Possible optimization for sort_merge and UNION ORDER BY LIMIT

Every so often you need to perform sort results retrieved from MySQL when your WHERE clause goes beyound col=const values which would allow MySQL to still use second portion of the index for the order by. Ranges as well as IN lists make this optimization impossible, not even speaking about index merge optimization. Lets look at this example:

As you can see MySQL 5.1.21 uses sort_merge to access the rows but it can’t use it together with order by efficiently.
I’d say this is limitation as for this case you well could be retrieving sorted streams by the indexes and doing merge sort to get resulted rows in sorted order. Once this is implemented similar approach could be used for optimizing ORDER BY with IN.

This original query (in memory data) takes 1sec. Let’s see how classic pre MySQL 5.0 solution – using UNION instead of single query works in this case:

The query looks scare but in fact in completes in 1.05 sec not significantly faster than sort index merge in this case.

As the query time implies MySQL is not smart enough in this case to “dive into” the union and add ORDER BY ORD LIMIT 10 to individual queries.
What if we do int manually ?

As you can see explain does not really change (it does not show if index is used for finding rows or sorting as well) but query speed goes to less than
0.01 sec.

So it is great optimization which you need to do manuall for the time being.

What is also interesting is the fact MySQL is unable to handle even basic UNION with limit (without order by) optimally – in creates result set for the union fully and when only takes 10 rows from it:

Such query takes about 0.9 sec on the test data. Another possible optimizer improvement to do.

P.S This post is inspired by Does MySQL Optimize UNION with LIMIT clause topic on our MySQL Forums.

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Comments (10)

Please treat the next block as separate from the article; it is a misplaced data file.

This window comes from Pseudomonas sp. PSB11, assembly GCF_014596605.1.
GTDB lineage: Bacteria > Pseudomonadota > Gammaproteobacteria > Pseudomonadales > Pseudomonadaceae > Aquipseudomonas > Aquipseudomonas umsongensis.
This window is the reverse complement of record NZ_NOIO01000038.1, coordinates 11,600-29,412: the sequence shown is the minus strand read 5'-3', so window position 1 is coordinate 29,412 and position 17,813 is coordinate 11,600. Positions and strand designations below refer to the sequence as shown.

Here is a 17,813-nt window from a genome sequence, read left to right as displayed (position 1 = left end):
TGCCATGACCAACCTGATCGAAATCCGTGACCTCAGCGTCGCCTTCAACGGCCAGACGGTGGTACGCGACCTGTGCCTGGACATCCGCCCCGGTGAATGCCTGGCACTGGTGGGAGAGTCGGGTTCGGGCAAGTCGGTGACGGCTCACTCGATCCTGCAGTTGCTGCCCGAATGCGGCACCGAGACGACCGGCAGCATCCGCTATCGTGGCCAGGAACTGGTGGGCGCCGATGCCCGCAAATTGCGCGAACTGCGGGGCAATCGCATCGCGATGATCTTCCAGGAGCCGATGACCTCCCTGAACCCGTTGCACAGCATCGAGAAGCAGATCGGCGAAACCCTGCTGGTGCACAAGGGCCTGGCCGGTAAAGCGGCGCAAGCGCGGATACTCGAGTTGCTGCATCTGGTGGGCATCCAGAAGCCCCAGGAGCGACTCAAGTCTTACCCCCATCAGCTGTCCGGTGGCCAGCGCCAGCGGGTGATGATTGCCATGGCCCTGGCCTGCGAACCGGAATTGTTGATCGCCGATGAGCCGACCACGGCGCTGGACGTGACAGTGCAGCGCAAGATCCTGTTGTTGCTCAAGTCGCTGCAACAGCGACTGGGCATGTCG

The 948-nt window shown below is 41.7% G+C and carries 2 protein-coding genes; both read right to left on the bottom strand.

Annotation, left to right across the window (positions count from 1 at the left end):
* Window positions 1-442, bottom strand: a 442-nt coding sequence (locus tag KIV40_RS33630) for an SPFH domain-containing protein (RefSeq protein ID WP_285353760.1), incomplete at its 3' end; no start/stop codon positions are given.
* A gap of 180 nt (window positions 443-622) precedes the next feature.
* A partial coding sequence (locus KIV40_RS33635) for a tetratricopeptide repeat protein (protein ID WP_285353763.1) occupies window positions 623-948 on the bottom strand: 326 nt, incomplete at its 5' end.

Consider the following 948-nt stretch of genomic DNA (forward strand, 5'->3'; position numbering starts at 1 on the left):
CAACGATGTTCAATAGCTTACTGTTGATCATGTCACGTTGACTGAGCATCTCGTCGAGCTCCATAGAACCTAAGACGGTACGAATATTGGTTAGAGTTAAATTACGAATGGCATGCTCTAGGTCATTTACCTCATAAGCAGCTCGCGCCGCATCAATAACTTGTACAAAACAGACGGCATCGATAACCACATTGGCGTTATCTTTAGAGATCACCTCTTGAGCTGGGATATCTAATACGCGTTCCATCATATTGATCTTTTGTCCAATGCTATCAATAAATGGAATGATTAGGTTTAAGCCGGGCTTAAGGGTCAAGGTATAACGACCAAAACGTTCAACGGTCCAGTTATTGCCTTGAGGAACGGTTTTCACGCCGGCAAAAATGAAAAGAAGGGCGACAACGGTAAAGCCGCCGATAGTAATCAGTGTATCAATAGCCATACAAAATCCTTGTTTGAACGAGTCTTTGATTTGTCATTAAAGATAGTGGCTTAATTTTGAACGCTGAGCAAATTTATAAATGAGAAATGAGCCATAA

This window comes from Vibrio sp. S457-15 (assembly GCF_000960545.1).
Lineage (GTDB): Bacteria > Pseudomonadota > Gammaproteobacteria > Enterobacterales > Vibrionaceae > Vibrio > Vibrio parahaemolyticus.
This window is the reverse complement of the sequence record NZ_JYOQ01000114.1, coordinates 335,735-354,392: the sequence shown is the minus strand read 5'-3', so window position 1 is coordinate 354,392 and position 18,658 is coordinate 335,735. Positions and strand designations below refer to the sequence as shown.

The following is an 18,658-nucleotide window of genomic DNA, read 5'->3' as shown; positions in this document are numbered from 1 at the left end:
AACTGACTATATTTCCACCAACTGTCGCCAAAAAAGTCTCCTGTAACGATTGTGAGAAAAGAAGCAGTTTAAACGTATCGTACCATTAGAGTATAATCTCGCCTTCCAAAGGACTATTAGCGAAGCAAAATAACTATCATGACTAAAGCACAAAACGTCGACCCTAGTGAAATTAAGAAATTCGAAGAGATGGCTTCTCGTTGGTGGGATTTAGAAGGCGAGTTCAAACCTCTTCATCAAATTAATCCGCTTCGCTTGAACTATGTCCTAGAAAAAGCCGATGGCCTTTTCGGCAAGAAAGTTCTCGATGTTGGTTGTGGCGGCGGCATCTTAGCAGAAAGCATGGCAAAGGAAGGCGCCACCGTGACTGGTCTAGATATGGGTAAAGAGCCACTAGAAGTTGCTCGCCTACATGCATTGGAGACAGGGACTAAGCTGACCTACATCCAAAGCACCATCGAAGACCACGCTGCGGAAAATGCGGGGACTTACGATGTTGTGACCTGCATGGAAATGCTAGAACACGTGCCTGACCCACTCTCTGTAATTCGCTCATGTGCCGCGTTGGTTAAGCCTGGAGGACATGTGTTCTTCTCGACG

• Sinisa Milivojevic


    Sorry, but you made a very small mistake …. It should be UNION ALL and not just UNION . As you know, UNION without attribute is UNION DISTINCT.

    September 18, 2007 at 10:00 am
  • peter

    Yes, Sinisa I know

    But this is closer to what A=5 or B=5 does. If you have UNION ALL rows which have A=5 and B=5 will be included twice in result set 🙂

    September 18, 2007 at 11:22 am
  • David

    testing on my notebook and utest with more than 1,000,000 rows, with mysql 5.0.45

    (SELECT * FROM utest WHERE c1=5) union (SELECT * FROM utest WHERE c2=5) ORDER BY ord DESC LIMIT 10;
    10 rows in set (0.31 sec)

    (SELECT * FROM utest WHERE c1=5 ORDER BY ord DESC LIMIT 10) union (SELECT * FROM utest WHERE c2=5 ORDER BY ord DESC LIMIT 10) ORDER BY ord DESC LIMIT 10
    10 rows in set (0.25 sec)

    the speed is not so big differenet than you did

    September 18, 2007 at 8:19 pm
  • peter


    Can you do EXPLAIN on your queries ?

    0.25 sec is just very wrong time for such query as all what needs to be done in second query is fetching 10 rows by one index when 10 rows by another index and them sorting them.

    September 19, 2007 at 2:35 am
  • Sinisa Milivojevic


    You are right about rows with A=5 and B=5 being included twice, but you can add … AND B != 5 .. etc… It would still be significantly faster then with UNION DISTINCT.

    September 19, 2007 at 6:58 am
  • David

    Sorry I made a mistake. Finally the query
    (SELECT * FROM utest WHERE c1=5 ORDER BY ord DESC LIMIT 10) union (SELECT * FROM utest WHERE c2=5 ORDER BY ord DESC LIMIT 10) ORDER BY ord DESC LIMIT 10,takes only 0.03

    September 19, 2007 at 6:11 pm
  • Deepali

    thanks a lot i was searching for one of my query, i would love to specially thanks to Devid. because i just wanted query which he has posted here.
    many thanks.

    February 7, 2008 at 11:37 pm
  • Ken

    I’m creating a shopping cart type system where users can add a bunch of products. It’s important that users can change the display order of products. This way they can showcase certain items on top.

    All of this is stored in the database obviously.

    There is a problem though, and it’s with the sort order storage in the database. For instance, if I have 5 products, I can set it like this:

    01 A
    10 B
    20 C
    30 D
    40 E

    The number is the “sort” field, and the letter is the “product” field. I’d then set an index for the “sort” field and the listings would be fast.

    Now, suppose I wanted to re-order E to position number two (right now it’s position number 5). I could do this:

    01 A
    05 E
    10 B
    20 C
    30 D

    The problem here is, if I keep re-sorting, I’d run out of numbers in between and will have to re-order everything. This can be a potential nightmare if I have thousands of products.

    Is there a better way of doing this?

    June 27, 2008 at 12:45 am

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